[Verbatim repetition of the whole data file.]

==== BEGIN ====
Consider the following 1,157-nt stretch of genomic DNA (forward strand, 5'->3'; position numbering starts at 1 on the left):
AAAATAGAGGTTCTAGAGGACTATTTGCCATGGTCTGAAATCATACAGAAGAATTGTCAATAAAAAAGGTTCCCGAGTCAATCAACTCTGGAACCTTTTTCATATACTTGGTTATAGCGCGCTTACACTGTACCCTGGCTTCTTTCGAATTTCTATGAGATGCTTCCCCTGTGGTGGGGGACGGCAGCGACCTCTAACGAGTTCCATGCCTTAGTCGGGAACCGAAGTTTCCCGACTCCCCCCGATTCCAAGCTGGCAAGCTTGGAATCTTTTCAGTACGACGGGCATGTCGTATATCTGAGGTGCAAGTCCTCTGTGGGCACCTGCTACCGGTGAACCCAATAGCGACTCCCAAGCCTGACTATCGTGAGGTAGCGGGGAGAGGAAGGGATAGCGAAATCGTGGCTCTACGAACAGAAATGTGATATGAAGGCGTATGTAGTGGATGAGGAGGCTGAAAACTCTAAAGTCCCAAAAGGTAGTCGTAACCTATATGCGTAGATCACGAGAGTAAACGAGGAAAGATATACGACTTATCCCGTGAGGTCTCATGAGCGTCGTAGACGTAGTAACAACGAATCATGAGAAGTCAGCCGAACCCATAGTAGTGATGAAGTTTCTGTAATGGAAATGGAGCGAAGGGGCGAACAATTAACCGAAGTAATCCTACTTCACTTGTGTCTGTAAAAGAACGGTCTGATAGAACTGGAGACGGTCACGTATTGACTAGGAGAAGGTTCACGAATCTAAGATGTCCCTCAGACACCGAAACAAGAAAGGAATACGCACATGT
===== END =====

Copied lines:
Consider the following 1,157-nt stretch of genomic DNA (forward strand, 5'->3'; position numbering starts at 1 on the left):
AAAATAGAGGTTCTAGAGGACTATTTGCCATGGTCTGAAATCATACAGAAGAATTGTCAATAAAAAAGGTTCCCGAGTCAATCAACTCTGGAACCTTTTTCATATACTTGGTTATAGCGCGCTTACACTGTACCCTGGCTTCTTTCGAATTTCTATGAGATGCTTCCCCTGTGGTGGGGGACGGCAGCGACCTCTAACGAGTTCCATGCCTTAGTCGGGAACCGAAGTTTCCCGACTCCCCCCGATTCCAAGCTGGCAAGCTTGGAATCTTTTCAGTACGACGGGCATGTCGTATATCTGAGGTGCAAGTCCTCTGTGGGCACCTGCTACCGGTGAACCCAATAGCGACTCCCAAGCCTGACTATCGTGAGGTAGCGGGGAGAGGAAGGGATAGCGAAATCGTGGCTCTACGAACAGAAATGTGATATGAAGGCGTATGTAGTGGATGAGGAGGCTGAAAACTCTAAAGTCCCAAAAGGTAGTCGTAACCTATATGCGTAGATCACGAGAGTAAACGAGGAAAGATATACGACTTATCCCGTGAGGTCTCATGAGCGTCGTAGACGTAGTAACAACGAATCATGAGAAGTCAGCCGAACCCATAGTAGTGATGAAGTTTCTGTAATGGAAATGGAGCGAAGGGGCGAACAATTAACCGAAGTAATCCTACTTCACTTGTGTCTGTAAAAGAACGGTCTGATAGAACTGGAGACGGTCACGTATTGACTAGGAGAAGGTTCACGAATCTAAGATGTCCCTCAGACACCGAAACAAGAAAGGAATACGCACATGT